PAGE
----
Do you know Garmin’s DNRGPS tool? It could calcuate CEP / 2DRMS too. But I use it to verify with your result, it’s a little big variance. But personal I think your formula is correct.

        Here is the DNRGPS tool download URL: http://www.dnr.state.mn.us/mis/gis/DNRGPS/DNRGPS.html.

        I also have a GPX for comparison. Are you interesting to compare this GPX file with Garmin tool and yours?

        Thx & B.R
        Leo

        • Leo;

          Thanks for the tip on the DNRGPS tool, I had heard of it but did not know it tried to calculate CEP. I will give it a try with my data and see what it says.

          It’s very nice to have readers like you.

          • Leo says:

            Dear Michael,

            It’s great to learn this topic from your blog. I am the newer of this field and have no common sense of GPS, map and cooridations. What I do is to record latitude / longitude on an Android device, then translate to UTM easting / northing (WGS84 – http://www.ibm.com/developerworks/cn/java/j-coordconvert/), then got CEP / 2DRMS. The result is different with Garin DNRGPS tool, so I would like to check with your expert experiecne:)

  2. amir says:

    Dear Michael,

    I have a question regard to the data file. I did not get the point for the numbers below delta x and delta Y. thanks

  3. amir says:

    Dear Sir,

    It was so interesting method, I would like to use it for my master thesis, but I have problem to plot the diagram, I could not get it, well I tried to share my spreadsheet but gave me error. could you please guide me in this case.

    • Amir; I’m not sure what you mean by “the numbers below delta x and delta y”.
      As for plotting the coordinates, the easiest way is to project them into a “Web Mercator” projection which is the number of meters in the X and Y from the equator. This lets you plot the position in meters and measure the error in those same units.

  4. Nick Saunders says:

    Hi Michael
    Thank you for your interesting posts. I must admit, i thought the error shown on my GPS would be at the 95% level (+_ 1.96 sd), so it’s interesting to find out it is not so.
    I have a question though. I live in the UK and have a second hand GPSMAP 60Cx with Topo UK installed. I use it for conservation work, to help locate the nest boxes we use for the hazel dormouse, and recently used it to take locations of radio tagged adders (our only venomous snake) on our local hills. I take average readings (button on mark Waypoint page) of the grid ref and the it usually shows about 3-6m accuracy within a couple of minutes, depending on how clear the view of the sky is. I also use it to help find new walks.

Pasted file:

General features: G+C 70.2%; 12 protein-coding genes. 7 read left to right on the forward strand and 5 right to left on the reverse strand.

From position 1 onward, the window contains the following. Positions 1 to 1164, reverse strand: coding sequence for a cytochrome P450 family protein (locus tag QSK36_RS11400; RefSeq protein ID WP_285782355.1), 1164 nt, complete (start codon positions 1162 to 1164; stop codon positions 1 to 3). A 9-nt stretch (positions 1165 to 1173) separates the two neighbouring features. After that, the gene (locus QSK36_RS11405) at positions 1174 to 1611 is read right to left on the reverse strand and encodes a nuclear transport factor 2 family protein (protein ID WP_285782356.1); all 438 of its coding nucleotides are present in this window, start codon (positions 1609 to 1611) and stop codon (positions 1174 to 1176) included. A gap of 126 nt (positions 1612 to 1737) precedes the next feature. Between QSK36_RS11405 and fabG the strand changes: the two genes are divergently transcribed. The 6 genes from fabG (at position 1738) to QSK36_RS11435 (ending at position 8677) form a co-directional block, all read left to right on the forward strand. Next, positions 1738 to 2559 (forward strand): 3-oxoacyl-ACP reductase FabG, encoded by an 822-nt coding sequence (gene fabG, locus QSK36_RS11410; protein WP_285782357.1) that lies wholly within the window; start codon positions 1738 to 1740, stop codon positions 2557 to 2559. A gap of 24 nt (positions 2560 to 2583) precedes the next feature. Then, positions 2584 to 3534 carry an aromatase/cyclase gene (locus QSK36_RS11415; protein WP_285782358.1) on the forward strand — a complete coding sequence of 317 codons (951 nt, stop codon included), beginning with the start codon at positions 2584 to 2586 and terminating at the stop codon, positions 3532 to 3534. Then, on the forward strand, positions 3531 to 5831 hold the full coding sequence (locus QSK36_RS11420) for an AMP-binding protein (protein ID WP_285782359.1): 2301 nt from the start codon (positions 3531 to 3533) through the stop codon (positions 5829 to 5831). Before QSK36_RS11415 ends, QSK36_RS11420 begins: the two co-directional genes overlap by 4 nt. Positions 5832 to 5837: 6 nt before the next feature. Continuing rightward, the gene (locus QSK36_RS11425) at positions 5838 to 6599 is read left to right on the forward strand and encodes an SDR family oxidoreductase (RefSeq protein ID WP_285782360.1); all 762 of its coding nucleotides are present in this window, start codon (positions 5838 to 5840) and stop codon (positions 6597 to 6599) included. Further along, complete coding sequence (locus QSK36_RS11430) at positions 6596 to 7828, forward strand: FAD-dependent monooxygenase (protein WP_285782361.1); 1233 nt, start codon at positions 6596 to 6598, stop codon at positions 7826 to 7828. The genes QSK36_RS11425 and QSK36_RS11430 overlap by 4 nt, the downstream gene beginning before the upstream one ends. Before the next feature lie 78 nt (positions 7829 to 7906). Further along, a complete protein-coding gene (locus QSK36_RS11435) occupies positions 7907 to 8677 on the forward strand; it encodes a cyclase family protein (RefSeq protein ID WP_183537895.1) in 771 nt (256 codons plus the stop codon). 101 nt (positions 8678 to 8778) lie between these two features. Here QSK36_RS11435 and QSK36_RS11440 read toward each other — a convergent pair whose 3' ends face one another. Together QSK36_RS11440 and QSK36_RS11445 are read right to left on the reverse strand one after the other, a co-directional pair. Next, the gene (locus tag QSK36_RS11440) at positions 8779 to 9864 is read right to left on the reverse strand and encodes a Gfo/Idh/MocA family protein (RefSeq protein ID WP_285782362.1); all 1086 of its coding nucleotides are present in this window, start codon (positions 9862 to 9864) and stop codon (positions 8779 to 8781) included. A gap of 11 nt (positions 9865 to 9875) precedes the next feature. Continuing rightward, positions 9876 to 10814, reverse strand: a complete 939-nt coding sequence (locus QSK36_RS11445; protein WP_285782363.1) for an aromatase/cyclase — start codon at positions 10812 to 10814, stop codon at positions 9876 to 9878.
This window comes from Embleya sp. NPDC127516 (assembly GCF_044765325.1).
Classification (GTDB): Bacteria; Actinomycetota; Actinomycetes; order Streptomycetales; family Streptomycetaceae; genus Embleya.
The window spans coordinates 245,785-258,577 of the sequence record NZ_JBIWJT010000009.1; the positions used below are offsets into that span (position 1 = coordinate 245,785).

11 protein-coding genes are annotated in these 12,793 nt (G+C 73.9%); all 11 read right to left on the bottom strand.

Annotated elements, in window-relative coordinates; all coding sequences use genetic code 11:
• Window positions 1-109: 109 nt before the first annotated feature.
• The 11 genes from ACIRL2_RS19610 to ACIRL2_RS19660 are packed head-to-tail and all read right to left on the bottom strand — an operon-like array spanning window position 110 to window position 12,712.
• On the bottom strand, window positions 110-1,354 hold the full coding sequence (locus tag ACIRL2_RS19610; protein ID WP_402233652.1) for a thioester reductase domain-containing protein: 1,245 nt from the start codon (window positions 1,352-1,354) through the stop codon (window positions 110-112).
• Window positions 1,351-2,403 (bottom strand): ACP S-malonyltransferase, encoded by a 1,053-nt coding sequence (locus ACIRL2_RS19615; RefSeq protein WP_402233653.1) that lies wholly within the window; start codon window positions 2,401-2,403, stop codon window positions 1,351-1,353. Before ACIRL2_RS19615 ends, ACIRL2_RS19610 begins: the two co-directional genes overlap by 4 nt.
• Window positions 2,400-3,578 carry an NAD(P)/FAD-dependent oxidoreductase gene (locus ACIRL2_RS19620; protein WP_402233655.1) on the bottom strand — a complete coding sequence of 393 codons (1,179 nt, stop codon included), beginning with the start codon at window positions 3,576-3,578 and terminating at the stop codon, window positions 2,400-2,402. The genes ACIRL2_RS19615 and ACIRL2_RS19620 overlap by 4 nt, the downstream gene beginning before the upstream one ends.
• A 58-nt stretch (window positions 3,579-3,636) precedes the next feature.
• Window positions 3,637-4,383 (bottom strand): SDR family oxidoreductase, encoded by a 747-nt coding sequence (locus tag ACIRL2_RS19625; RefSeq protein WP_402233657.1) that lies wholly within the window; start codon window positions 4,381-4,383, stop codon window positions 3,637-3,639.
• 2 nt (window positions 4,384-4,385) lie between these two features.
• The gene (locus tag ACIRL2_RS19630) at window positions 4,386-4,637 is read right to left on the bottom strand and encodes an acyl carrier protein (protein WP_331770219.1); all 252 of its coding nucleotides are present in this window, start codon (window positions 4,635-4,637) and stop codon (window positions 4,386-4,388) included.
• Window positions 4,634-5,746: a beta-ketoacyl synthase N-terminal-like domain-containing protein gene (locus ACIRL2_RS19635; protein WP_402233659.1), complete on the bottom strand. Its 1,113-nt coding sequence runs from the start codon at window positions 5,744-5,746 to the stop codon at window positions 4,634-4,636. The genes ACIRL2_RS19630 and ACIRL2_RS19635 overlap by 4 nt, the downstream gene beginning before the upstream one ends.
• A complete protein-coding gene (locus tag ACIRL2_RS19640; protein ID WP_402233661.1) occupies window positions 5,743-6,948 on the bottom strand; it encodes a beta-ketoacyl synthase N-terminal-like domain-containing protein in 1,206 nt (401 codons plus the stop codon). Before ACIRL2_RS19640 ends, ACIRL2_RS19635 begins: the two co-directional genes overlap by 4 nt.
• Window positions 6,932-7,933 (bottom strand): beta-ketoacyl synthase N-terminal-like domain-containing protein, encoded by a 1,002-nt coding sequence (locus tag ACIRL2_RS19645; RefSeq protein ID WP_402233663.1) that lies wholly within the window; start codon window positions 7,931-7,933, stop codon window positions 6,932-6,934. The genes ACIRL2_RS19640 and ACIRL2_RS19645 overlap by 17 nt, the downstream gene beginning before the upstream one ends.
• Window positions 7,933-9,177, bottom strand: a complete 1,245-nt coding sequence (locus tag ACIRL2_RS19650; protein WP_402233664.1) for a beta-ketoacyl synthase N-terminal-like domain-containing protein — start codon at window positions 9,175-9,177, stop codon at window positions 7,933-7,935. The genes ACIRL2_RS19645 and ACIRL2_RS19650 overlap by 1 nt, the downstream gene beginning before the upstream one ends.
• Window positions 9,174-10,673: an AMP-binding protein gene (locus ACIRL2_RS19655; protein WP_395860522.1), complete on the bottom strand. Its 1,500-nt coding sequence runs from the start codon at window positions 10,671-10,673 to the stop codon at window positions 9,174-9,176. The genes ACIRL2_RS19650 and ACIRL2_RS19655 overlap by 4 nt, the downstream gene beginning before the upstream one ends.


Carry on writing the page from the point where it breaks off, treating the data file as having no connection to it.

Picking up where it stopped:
I plot all of these using Mapyx Quo software on the 1:25000 UK maps.

    My query is about your method of measuring accuracy of a GPS, as I always thought that to get an accurate grid ref you had to at least have walked enough to allow the device to triangulate it’s position with the satellites, and that if you just keep it stationary the accuracy will deteriorate. Does this mean that when you are moving, you get a smaller CEP than when stationary or is this wrong?

    I have done a short trial of taking readings when keeping my GPS stationary, and the plot of the static ‘track’ is a random wandering over about 20+m over about 4 hours, when in fact it is just on a table in the garden. I can see that you could use statistics (as you show) with a large number of measurements over time to get a good estimate of the position this way, but does the lack of movement reduce the accuracy of the calculation of the CEP?

    Many thanks.

    • Nick;

      As far as I can tell moving the GPS receiver is not required to get a fix.

      The GPS calculation can very roughly be described as “triangulation” but the math is much more involved, and too long to go into here. Suffice it to say that there must be a minimum of two, preferably three GPS satellites in view (receiving a strong signal) to achieve “triangulation” and that is all that is required. Moving the receiver does not help.

      Interestingly, there is something you can do if you know your receiver will normally be moving, as is the case for automobile GPS units. It’s “expensive” to perform the calculations to derive a solution, or a “fix”. If you’re a developer of a GPS unit that you kno is normally going to me moving, you can discard calculations early on when you know the solution is going to be low quality, either because of a bad signal or some other test for the amount of error in the solution.

      For example, there’s a “multipath” effect when the GPS signal bounces off an object (building, mountain etc) that will introduce error into the calculation. If you are moving, you can simply discard the calculation and take another sample in a few microseconds, when hopefully the multipath effect is gone because the receiver moved.

      There are many other “hacks” that a moving GPS unit can use to make it look like the accuracy is higher than it is. By using a Kallman filter, the unit can attempt to predict the next position based on the previous positions. Automobile GPS units can also “snap” to a road, making it appear that it is very accurate when in fact it’s guessing the location based on the highest likelihood.

      In summary, lack of movement does not decrease Accuracy. The 20m drift you are observing is normal, and is very similar to what I observe here. In fact you should also notice that the error skews slightly more in the north/south orientation as the accuracy is slightly lower for latitude.

  5. colin says:

    Was WAAS enabled? (It looks like it is by default)

    The manual for this device says that with WAAS the device should have a 95% confidence interval to 3-5 meters.

    That seems pretty far off from what is shown here.